#EduRead: Faster Isn't Smarter

This week's article is Faster Isn't Smarter.

  • What she calls constructive struggle is not something new to us, we know productive struggle
  • How do we choose the right level of struggle? How do we differentiate the struggle for different levels of learners?
  • How do we challenge students without turning them off to math forever?
  • "Constructive struggling can take place when a teacher decides that one demanding, possibly time consuming problem will likely provide more learning value than several shorter but more obvious problems."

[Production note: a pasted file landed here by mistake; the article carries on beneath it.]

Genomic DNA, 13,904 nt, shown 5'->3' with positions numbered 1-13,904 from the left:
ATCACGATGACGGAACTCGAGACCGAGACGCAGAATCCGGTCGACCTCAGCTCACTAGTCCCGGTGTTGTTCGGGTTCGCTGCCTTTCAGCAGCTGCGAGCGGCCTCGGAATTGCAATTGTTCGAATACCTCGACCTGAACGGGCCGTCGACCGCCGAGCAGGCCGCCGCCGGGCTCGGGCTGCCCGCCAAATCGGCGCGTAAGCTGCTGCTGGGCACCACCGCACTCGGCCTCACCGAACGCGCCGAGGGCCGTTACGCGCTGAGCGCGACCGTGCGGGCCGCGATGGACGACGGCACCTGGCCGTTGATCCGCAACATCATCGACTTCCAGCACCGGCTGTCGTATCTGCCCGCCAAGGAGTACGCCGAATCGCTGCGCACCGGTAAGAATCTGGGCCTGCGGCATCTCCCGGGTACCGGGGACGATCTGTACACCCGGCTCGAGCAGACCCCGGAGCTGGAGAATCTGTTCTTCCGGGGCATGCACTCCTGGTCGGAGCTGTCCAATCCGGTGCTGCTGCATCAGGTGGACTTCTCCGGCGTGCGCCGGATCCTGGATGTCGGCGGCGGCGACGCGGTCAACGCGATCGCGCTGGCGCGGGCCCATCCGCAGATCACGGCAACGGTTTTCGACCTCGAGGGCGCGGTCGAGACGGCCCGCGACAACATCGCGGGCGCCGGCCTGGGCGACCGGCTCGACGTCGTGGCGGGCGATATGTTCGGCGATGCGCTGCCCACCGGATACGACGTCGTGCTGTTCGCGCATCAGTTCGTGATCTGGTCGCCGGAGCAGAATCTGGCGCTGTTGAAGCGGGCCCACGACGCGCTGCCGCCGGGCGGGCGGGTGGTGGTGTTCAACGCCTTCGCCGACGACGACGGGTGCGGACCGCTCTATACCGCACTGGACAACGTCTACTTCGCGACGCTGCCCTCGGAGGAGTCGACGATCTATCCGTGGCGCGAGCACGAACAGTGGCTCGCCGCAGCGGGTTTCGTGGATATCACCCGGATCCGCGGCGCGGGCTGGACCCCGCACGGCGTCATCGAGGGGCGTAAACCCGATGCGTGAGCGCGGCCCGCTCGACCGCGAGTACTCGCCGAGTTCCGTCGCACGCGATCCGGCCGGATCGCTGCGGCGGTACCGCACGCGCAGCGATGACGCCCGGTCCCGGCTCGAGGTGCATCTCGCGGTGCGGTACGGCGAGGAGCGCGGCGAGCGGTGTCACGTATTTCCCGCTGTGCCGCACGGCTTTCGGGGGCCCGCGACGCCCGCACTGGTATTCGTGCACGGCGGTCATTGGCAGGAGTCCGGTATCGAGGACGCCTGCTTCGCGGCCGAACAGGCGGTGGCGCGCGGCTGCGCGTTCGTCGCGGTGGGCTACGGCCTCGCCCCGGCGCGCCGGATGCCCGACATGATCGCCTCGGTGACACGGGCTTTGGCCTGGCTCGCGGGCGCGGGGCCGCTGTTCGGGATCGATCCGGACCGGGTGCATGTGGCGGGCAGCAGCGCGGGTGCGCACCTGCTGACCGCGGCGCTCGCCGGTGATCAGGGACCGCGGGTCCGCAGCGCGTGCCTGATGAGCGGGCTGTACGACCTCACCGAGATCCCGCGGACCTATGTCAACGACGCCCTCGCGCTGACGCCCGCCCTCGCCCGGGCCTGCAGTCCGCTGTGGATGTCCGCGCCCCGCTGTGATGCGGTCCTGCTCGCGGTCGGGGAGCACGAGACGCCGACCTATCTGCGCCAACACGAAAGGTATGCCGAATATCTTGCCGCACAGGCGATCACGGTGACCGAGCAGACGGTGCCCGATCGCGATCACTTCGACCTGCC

• This concept aligns to Common Core ideas: "As students engage in the constructive struggling needed for some of these problems, they learn that perseverance, in-depth analysis, and critical thinking are valued in mathematics as much as quick recall, direct skill application, and instant intuition."
  • I feel like a baby teacher....I don't any of the things that seem hard to students because they are hard to me too. Sad face. 
  • Can students both succeed and struggle on the same problem?
  • How can we extend problems in a natural way that doesn't break students out of their 'flow' or mental focus?
  • How can we take away the focus of a 'right' answer and move to a valuable experience?
  • Maybe students leave their cups on green longer because it's a visual for their peers as well. It's the reverse of not wanting to try, scared to fail...it's wanting to try harder so peers so don't think your failing.

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